Data-shamed, economists are turning an influential email into an experiment about bias

The weekly email that I and more than 20,000 others get from the National Bureau of Economics each Monday at 4:15am ET is something that I genuinely look forward to.

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This week’s email, the last to appear in processing order. (NBER)

It’s a list of more than a dozen often fascinating new working papers from some of the best academic economists around on topics ranging from NFL player bankruptcy to a 600-year economic history of a French mill collective. But a deep injustice was revealed earlier this year—by one of the very papers in the weekly email.

The papers are presented in the email in order of when they were received and processed. It is basically random and impossible to game—but it turns out order matters a great deal.

Papers presented first on the email are much more likely to be viewed, downloaded, and written about in the wider world because of timing, not because of any particular merit. The first paper up, for example, is a full 30% more likely to get seen, downloaded, and cited by other researchers. The further you go down the list, the lower the number of views and downloads—until the last paper, which sees a spike.

And this is from a group of people that are disproportionately likely to be experts in the field, with very specific interests. Rather than shrugging it off, the group is now going to make sure that each paper is seen in each position by approximately the same number of people.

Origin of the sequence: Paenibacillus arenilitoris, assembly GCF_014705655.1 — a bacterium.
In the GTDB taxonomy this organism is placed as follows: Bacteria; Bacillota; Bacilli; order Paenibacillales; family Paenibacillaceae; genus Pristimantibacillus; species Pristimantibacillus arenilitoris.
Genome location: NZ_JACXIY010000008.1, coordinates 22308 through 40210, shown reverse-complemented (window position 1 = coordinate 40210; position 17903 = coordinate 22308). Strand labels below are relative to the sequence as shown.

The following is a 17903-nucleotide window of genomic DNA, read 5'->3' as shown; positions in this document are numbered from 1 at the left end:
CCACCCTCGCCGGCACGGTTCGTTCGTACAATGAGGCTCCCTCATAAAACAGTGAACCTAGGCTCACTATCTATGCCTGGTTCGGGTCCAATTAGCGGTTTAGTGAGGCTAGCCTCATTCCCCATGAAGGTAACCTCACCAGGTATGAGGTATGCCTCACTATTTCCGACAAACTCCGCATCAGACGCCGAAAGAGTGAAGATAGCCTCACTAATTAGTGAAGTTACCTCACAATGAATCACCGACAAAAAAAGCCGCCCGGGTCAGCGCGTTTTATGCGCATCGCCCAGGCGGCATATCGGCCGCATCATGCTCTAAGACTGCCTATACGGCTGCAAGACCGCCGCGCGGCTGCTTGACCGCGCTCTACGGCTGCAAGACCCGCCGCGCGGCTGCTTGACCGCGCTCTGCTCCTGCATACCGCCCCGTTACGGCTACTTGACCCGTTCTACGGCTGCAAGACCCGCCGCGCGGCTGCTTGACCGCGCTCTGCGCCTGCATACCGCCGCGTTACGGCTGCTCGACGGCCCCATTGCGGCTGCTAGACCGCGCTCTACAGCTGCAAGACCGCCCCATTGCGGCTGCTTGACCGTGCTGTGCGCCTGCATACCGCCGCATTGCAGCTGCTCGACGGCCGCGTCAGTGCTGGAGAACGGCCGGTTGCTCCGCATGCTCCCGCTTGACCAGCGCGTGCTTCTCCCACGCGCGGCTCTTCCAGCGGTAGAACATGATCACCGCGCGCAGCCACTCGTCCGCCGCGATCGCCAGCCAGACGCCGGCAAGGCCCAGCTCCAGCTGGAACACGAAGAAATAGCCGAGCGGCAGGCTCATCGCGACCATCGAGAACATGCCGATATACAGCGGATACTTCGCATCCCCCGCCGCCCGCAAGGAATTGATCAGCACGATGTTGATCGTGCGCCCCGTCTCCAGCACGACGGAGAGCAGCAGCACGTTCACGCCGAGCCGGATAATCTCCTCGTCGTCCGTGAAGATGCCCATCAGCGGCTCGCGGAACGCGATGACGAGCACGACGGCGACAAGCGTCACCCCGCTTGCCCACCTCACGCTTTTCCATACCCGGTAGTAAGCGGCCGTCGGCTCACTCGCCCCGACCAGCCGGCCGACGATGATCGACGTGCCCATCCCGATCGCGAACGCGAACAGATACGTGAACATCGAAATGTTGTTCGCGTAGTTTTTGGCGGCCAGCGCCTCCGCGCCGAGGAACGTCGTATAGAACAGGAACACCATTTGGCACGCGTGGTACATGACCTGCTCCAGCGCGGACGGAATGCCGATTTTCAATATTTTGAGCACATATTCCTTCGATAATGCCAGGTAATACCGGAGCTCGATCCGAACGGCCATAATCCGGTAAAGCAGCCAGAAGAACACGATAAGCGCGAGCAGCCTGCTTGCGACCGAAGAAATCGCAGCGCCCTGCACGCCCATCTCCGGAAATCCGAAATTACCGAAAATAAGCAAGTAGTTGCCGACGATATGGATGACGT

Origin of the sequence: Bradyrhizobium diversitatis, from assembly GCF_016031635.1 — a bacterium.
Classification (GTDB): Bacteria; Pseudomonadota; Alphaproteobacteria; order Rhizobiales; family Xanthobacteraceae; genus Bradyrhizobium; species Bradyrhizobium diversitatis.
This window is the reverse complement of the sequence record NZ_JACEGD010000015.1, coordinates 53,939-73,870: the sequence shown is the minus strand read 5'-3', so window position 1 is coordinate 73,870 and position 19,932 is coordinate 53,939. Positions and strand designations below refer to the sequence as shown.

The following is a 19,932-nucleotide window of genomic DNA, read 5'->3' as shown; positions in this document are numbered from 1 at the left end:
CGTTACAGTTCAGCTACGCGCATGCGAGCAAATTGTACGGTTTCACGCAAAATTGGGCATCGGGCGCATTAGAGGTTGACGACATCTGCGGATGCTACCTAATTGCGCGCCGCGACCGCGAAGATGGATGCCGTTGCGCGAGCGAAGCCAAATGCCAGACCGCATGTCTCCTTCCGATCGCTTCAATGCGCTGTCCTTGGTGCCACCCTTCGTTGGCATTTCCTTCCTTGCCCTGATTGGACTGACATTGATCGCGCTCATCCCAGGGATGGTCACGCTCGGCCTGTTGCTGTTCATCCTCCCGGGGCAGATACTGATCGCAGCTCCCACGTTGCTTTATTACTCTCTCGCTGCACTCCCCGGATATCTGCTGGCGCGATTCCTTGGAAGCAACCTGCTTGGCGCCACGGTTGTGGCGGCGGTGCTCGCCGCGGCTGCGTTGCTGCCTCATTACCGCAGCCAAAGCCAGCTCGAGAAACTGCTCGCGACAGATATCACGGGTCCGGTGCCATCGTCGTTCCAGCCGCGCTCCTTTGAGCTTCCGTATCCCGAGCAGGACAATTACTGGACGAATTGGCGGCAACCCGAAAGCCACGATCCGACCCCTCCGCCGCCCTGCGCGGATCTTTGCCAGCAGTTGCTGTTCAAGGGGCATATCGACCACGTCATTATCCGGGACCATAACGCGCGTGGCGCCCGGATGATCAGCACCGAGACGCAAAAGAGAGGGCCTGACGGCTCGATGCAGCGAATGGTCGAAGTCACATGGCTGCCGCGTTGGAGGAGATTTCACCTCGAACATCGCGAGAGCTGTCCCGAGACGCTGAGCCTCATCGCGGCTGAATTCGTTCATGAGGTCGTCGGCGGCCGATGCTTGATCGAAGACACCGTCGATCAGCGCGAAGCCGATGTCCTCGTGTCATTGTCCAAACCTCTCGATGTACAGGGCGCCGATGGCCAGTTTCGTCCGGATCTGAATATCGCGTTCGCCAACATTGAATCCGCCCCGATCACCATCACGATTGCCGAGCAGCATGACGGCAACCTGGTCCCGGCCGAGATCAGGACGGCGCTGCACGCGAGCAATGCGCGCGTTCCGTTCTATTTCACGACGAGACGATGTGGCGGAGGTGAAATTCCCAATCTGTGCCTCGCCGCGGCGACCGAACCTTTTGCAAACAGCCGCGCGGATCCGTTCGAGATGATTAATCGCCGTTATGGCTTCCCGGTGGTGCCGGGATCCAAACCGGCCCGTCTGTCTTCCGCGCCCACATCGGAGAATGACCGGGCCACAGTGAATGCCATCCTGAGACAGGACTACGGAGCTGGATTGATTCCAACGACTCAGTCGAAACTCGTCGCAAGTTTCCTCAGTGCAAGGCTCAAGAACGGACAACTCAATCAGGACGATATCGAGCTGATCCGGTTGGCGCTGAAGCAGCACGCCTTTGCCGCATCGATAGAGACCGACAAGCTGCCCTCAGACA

Under the old regime, many excellent papers got less attention for no real reason. The researchers attribute it to what’s called primacy bias—even the generally highly-educated and engaged audience for this newsletter fall victim to the tendency to pay more attention to what comes first.

Because of the way it’s structured—just paper titles are listed at the top—you have to click through to the NBER site to see an abstract and download the paper. That added to the tendency to just look at one or two earlier papers as opposed to scrolling through the entire list. (NPR has a great interview with one of the paper’s authors, available here, that gives more detail)

A group of economists is not one to take such data lightly. From an email sent by NBER president Jim Poterba yesterday (Sept. 3) to the list’s subscribers that explicitly cites the earlier paper:

To avoid inequities across working papers that result from list placement differences, beginning next week, the order of papers in each of the more than 23,000 “New This Week” messages that we send will be determined randomly. This will mean that roughly the same number of message recipients will see a given paper in the first position, in the second position, and so on.

The biggest winners, beyond people who are a bit late in submitting their papers, might be the authors of the study that prompted this shift. They get a rare instance of what economists call a “natural experiment” that should produce some fascinating new data on how list order affects behavior.

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